When the time comes I will also have to learn how to burn PICs, though I don't think this is terribly difficult. I acquired a simple programmer kit recently from Poptronics that should help. Hopefully the Multi-chip Programmer they use will program the 16F87X in the schematic. Anybody know otherwise?

Thanks,

Bruce

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Mike,

Have you considered using the $GPGGA sentence to get the altitude position from the GPS, or is this less dependable than the barometric altimeter? It looks like many of the Garmins such as etrex do support altitude output.

My Garmin Geko 201 supports altitude measurement with the same accuracy it has for distance, that is, less than 49 feet, as long as four satellites are being received. Less with differential corrections in operation. I typically get 15-27 feet here in Japan (don't think WAAS has hit these shores yet). That has to be better than a Copilot, no?

Bruce.

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The co-pilot doesn't really consider what the altitude is. It simply keeps the plane level at any height. For instance if you do not have enough throttle the plane will stay level but could be loosing altitude quite quickly. It's actually how they teach you to land with the co-pilot.

With the Motorola MPX4115AP I believe we came to less than 10 feet accuracy using a 12-bit ADC. I would have to go look at my notes again to be exact but it was very good. The accuracy could be increased by using a 14 or 16-bit ADC and some good algorythms but the price for the finer ADCs were getting expensive.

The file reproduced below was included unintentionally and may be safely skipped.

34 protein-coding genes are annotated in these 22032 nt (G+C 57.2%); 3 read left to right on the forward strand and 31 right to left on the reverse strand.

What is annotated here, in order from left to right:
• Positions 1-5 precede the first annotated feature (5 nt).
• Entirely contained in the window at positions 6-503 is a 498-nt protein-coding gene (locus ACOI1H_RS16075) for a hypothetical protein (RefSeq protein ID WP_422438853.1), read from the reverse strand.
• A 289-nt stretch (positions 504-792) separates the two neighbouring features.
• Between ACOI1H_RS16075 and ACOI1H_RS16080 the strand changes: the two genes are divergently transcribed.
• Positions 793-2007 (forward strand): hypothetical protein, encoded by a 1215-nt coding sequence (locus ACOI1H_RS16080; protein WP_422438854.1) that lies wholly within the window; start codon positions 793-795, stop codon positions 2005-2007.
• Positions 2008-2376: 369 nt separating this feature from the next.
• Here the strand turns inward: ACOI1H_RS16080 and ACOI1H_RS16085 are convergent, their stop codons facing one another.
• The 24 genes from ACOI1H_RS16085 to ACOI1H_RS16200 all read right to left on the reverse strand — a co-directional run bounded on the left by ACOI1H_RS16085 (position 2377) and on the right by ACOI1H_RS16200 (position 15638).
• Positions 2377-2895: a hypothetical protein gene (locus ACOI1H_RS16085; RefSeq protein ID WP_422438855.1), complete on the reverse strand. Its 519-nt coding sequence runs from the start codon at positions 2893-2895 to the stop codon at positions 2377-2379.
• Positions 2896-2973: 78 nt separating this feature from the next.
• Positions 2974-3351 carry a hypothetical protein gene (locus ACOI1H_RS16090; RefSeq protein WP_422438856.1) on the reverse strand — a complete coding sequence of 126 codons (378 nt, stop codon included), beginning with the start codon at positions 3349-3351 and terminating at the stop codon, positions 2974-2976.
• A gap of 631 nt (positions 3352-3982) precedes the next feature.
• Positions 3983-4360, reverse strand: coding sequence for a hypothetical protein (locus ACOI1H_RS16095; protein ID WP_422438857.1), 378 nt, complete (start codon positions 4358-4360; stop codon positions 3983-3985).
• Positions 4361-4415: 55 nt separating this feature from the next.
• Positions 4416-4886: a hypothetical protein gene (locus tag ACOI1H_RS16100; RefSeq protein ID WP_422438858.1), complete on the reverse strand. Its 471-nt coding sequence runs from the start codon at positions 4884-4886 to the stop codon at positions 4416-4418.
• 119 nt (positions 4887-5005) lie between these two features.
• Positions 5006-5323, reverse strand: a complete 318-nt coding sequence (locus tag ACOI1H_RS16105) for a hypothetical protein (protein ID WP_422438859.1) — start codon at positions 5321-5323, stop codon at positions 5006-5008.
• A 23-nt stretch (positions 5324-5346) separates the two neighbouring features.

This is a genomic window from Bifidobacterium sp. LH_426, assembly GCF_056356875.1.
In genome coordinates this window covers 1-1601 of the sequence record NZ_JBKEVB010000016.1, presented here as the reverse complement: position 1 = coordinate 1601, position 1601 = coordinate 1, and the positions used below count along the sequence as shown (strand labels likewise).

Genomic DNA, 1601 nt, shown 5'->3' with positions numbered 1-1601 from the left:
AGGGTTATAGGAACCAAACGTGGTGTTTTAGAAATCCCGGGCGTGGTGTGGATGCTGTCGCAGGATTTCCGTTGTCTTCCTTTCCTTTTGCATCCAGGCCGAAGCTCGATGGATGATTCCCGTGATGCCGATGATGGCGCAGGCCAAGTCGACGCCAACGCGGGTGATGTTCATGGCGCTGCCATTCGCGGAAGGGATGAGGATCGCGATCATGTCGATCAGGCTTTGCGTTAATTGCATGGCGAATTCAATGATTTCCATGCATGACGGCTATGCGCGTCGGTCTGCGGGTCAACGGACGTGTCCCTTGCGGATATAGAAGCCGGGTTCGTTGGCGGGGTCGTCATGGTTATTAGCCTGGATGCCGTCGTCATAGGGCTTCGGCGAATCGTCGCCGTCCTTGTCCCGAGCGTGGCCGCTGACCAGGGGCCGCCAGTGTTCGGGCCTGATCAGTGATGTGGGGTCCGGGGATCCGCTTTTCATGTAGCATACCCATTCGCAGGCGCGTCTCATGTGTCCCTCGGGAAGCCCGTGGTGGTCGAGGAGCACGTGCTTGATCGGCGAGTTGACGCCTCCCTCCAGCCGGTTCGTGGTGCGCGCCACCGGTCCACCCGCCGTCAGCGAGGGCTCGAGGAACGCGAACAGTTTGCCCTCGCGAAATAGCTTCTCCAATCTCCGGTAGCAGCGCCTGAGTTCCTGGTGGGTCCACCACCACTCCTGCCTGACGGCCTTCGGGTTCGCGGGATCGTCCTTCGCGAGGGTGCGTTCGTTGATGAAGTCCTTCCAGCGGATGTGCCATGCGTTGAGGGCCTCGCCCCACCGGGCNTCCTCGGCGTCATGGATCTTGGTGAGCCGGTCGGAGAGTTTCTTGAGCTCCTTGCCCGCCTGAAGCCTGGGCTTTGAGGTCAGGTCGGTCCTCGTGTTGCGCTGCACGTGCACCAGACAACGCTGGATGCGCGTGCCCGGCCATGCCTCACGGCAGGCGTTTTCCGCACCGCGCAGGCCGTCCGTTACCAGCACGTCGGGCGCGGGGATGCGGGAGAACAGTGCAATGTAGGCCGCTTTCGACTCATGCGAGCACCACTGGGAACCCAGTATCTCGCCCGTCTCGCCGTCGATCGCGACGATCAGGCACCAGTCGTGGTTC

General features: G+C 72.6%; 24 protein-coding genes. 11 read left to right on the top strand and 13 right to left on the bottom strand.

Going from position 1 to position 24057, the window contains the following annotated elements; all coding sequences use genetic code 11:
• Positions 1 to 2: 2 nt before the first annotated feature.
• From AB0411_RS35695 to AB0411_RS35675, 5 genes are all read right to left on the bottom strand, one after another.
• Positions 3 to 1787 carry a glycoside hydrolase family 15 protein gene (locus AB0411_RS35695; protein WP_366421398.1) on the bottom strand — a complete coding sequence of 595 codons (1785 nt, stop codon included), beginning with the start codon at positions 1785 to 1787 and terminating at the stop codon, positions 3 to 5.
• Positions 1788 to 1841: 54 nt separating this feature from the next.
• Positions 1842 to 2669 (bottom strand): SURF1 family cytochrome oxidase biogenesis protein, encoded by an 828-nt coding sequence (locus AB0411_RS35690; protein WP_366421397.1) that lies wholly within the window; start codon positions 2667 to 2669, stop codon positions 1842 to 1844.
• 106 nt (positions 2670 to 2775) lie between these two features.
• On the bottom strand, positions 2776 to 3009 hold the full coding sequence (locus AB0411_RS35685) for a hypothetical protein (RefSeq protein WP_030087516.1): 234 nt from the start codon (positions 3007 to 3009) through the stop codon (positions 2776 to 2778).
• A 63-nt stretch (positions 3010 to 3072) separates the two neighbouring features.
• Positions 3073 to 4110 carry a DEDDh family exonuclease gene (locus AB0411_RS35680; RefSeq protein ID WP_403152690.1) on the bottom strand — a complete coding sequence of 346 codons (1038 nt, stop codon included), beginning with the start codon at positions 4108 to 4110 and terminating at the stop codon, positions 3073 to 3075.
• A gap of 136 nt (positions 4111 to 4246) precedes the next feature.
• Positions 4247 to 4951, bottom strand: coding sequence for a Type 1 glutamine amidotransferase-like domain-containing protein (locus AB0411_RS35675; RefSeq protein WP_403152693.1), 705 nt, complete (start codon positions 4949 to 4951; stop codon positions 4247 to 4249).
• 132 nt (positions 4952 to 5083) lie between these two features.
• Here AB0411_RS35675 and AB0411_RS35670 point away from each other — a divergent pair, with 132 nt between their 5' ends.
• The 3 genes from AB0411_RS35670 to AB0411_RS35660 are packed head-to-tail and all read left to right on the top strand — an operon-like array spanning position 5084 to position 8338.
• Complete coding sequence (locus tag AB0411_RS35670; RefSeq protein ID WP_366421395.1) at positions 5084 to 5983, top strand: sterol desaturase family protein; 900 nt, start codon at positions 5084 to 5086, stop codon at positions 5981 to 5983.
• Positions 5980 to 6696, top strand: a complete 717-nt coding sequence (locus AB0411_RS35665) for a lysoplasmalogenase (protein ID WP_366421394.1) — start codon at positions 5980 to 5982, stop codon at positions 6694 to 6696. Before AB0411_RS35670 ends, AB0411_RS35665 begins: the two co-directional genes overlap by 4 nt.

Also the MPX4115 is about 17$ and the ADC is about 5$. So not a great increase in cost.

I did a lot more cleaning in the files today. Split up the altitude hold and autopilot into 2 seperate projects.

I made a B&W TIFF of the PCB and also shrunk it down to fit inside one of those sexy Ice Blue Hammond cases.

So basically everything is up on the CVS server to make the autopilot and it's much simpler and clearer now than it was before.

http://www2.rconline.ca/horde/chora/

Cheers,

Mike

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Bruce,

It looks like the poptronics multi-chip programmer only has a socket to fit the 16f84. The only hardware difference for a 16F87x programmer is a few pin connections moved around, and the IC-Prog software is likely compatible with the 16f87x series. If you can get ahold of a big 28-pin socket (or stick smaller ones end-to end) and then solder 5 wires (MCLR, Data, Clock, Vdd, Vss) to the new socket according to the 16f87x pinouts it should work.

Best Regards,

John

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Argh.... I'm having a **** of a time getting the PCB to fit into that case.

So, back to the drawing board. This time I drew my keepout layer to match the case. A more logical way of working!

Anyways, as I was playing the roll of taxi driver to my daughter earlier, I started thinking, if someone want to use the code and modify it for GPS altitude, it would be quite easy to do.